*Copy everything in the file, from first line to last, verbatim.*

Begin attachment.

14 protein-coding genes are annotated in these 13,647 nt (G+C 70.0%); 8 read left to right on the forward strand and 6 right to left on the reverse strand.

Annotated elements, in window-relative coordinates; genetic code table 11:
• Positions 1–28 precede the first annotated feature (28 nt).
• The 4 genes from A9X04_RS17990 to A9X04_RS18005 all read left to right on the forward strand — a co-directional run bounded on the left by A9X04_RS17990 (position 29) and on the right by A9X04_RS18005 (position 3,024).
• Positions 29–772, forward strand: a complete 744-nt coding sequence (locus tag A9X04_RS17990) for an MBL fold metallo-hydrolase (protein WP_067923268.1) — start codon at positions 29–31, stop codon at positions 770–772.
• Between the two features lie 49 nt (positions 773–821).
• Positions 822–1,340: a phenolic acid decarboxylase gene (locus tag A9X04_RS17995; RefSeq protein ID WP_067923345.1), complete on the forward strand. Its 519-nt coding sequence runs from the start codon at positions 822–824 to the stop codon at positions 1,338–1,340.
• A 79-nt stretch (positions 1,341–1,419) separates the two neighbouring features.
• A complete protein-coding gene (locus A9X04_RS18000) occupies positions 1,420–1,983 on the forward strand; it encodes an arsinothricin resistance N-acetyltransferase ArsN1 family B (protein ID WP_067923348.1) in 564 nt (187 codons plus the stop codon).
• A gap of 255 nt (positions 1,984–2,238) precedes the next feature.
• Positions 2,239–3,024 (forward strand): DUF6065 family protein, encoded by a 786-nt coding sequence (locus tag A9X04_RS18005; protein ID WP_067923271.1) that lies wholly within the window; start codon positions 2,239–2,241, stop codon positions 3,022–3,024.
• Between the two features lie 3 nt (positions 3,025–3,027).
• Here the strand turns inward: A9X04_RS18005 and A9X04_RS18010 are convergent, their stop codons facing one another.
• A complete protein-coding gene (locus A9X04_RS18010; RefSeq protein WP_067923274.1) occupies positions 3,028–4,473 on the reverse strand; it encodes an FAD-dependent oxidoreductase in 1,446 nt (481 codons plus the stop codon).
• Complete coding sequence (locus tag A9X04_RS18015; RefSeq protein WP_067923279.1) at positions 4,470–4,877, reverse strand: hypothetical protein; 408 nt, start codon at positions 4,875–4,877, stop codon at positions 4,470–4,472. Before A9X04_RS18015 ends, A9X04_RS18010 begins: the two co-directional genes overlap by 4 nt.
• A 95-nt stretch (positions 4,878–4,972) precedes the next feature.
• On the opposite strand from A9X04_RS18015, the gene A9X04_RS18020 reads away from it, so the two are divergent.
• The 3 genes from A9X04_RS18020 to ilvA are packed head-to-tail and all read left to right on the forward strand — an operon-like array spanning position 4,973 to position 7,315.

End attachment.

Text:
14 protein-coding genes are annotated in these 13,647 nt (G+C 70.0%); 8 read left to right on the forward strand and 6 right to left on the reverse strand.

Annotated elements, in window-relative coordinates; genetic code table 11:
• Positions 1–28 precede the first annotated feature (28 nt).
• The 4 genes from A9X04_RS17990 to A9X04_RS18005 all read left to right on the forward strand — a co-directional run bounded on the left by A9X04_RS17990 (position 29) and on the right by A9X04_RS18005 (position 3,024).
• Positions 29–772, forward strand: a complete 744-nt coding sequence (locus tag A9X04_RS17990) for an MBL fold metallo-hydrolase (protein WP_067923268.1) — start codon at positions 29–31, stop codon at positions 770–772.
• Between the two features lie 49 nt (positions 773–821).
• Positions 822–1,340: a phenolic acid decarboxylase gene (locus tag A9X04_RS17995; RefSeq protein ID WP_067923345.1), complete on the forward strand. Its 519-nt coding sequence runs from the start codon at positions 822–824 to the stop codon at positions 1,338–1,340.
• A 79-nt stretch (positions 1,341–1,419) separates the two neighbouring features.
• A complete protein-coding gene (locus A9X04_RS18000) occupies positions 1,420–1,983 on the forward strand; it encodes an arsinothricin resistance N-acetyltransferase ArsN1 family B (protein ID WP_067923348.1) in 564 nt (187 codons plus the stop codon).
• A gap of 255 nt (positions 1,984–2,238) precedes the next feature.
• Positions 2,239–3,024 (forward strand): DUF6065 family protein, encoded by a 786-nt coding sequence (locus tag A9X04_RS18005; protein ID WP_067923271.1) that lies wholly within the window; start codon positions 2,239–2,241, stop codon positions 3,022–3,024.
• Between the two features lie 3 nt (positions 3,025–3,027).
• Here the strand turns inward: A9X04_RS18005 and A9X04_RS18010 are convergent, their stop codons facing one another.
• A complete protein-coding gene (locus A9X04_RS18010; RefSeq protein WP_067923274.1) occupies positions 3,028–4,473 on the reverse strand; it encodes an FAD-dependent oxidoreductase in 1,446 nt (481 codons plus the stop codon).
• Complete coding sequence (locus tag A9X04_RS18015; RefSeq protein WP_067923279.1) at positions 4,470–4,877, reverse strand: hypothetical protein; 408 nt, start codon at positions 4,875–4,877, stop codon at positions 4,470–4,472. Before A9X04_RS18015 ends, A9X04_RS18010 begins: the two co-directional genes overlap by 4 nt.
• A 95-nt stretch (positions 4,878–4,972) precedes the next feature.
• On the opposite strand from A9X04_RS18015, the gene A9X04_RS18020 reads away from it, so the two are divergent.
• The 3 genes from A9X04_RS18020 to ilvA are packed head-to-tail and all read left to right on the forward strand — an operon-like array spanning position 4,973 to position 7,315.